A fortnight in, we’d move them into an old rabbit hutch so they could spread their wings. As their feathers filled in, they’d do this ballet move where they’d slowly stretch one side of their body, one wing and one leg in unison, to the tips of their feathers and the ends of their toes, then quickly fold them all back in. Then their tiny tail feathers would emerge, like tiny thin pins sticking out of a fluffy backside cushion. As they entered their teenage years, their feathers would fill in the spaces between, leaving them all manner of disheveled. They’d sport crew cuts one day and mohawks the next, then slowly transform into a full grown bird, confident and composed.
Then one magic day, after they were settled into their outdoor coop, Alan would rush inside grinning holding a small golf ball-sized egg. The first from a new bird. It meant that one of our baby chicks was now laying. The first eggs are sometimes called fairy eggs because they don’t always have a yolk. A day or two later you might find an extra wobbly one with two. It takes a few days to work out the timing. We’d fry them sunny side up, or no sun at all, and eat them in teeny tiny celebratory bites.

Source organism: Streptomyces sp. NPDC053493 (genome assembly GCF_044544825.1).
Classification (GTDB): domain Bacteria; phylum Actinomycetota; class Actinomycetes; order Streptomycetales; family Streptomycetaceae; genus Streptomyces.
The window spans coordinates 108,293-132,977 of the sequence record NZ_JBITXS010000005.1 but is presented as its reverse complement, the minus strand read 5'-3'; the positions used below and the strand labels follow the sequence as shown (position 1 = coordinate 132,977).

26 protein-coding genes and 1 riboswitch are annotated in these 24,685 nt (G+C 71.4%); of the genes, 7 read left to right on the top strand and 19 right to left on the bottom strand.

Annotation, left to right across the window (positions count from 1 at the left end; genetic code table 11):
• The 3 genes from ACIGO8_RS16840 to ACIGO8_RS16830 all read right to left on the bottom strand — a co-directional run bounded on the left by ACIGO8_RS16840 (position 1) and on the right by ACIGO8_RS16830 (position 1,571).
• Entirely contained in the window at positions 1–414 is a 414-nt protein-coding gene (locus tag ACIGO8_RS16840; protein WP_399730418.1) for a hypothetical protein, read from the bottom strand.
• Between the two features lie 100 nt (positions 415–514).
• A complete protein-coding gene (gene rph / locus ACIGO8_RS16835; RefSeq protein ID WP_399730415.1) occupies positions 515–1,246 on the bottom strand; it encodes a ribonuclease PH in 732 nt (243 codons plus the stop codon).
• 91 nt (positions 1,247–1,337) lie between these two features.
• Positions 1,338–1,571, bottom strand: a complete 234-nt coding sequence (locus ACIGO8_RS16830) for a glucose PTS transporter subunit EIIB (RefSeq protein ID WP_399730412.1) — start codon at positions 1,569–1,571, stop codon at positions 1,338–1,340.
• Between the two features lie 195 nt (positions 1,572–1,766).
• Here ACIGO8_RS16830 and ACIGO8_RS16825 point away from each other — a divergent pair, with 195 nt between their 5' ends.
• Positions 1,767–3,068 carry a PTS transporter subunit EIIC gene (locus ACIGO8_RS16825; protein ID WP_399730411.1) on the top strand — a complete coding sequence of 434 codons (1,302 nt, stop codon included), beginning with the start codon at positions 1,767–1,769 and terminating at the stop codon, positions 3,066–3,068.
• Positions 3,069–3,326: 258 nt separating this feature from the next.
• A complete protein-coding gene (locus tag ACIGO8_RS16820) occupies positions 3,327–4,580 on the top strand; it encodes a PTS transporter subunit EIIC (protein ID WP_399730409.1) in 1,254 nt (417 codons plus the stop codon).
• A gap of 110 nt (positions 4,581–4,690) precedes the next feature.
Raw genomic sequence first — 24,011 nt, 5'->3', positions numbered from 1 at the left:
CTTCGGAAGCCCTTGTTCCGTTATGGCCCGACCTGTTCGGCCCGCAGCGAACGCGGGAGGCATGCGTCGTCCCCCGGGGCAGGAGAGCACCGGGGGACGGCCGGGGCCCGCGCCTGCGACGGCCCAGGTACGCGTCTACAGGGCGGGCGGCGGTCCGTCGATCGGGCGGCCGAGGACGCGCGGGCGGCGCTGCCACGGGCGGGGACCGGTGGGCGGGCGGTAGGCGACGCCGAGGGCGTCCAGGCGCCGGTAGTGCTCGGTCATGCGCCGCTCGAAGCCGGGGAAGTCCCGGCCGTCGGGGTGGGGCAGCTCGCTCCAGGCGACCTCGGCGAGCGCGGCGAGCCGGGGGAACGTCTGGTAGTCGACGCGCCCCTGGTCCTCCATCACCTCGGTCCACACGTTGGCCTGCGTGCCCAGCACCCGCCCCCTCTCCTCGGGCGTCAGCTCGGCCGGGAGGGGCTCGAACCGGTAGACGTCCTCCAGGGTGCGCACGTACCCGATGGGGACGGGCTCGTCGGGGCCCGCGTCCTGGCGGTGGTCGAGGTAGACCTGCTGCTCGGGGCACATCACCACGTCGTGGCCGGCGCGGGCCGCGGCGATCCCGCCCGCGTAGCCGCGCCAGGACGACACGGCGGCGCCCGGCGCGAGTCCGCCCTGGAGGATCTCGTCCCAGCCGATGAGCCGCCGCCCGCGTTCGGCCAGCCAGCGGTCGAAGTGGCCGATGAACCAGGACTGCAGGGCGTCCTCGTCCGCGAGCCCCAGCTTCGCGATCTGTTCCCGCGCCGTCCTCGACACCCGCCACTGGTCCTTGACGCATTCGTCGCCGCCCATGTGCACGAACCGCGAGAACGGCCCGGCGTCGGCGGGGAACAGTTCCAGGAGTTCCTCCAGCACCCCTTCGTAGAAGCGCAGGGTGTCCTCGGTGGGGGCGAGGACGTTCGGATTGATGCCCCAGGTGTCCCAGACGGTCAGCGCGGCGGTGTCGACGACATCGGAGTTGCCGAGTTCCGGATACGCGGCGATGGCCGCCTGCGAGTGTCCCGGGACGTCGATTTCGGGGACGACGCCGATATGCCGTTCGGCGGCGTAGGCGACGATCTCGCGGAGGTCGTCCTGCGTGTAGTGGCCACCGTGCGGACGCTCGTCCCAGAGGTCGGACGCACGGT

We never set out to butcher anything, all we ever wanted was to raise our own eggs. And raise them we did. By the summer, we’d gather handfuls of fresh eggs and place them in baskets on our dining room table. We’d stuff them into jacket pockets when we couldn’t carry them all, and on more than one occasion would reach our hands into a yolk-filled pocket some hours or days later and realize a moment too late that we’d taken out one less than we’d put in.
I never thought much about eggs before raising them – they were mostly a cheap filler food that were a staple in my fridge but pretty much stayed under the radar. I’d have one for breakfast every now and again, but mostly they were used in baking: one for a batch of cookies, two for zucchini bread. I don’t know what they really added to the recipe, but they were on the index card so in they went.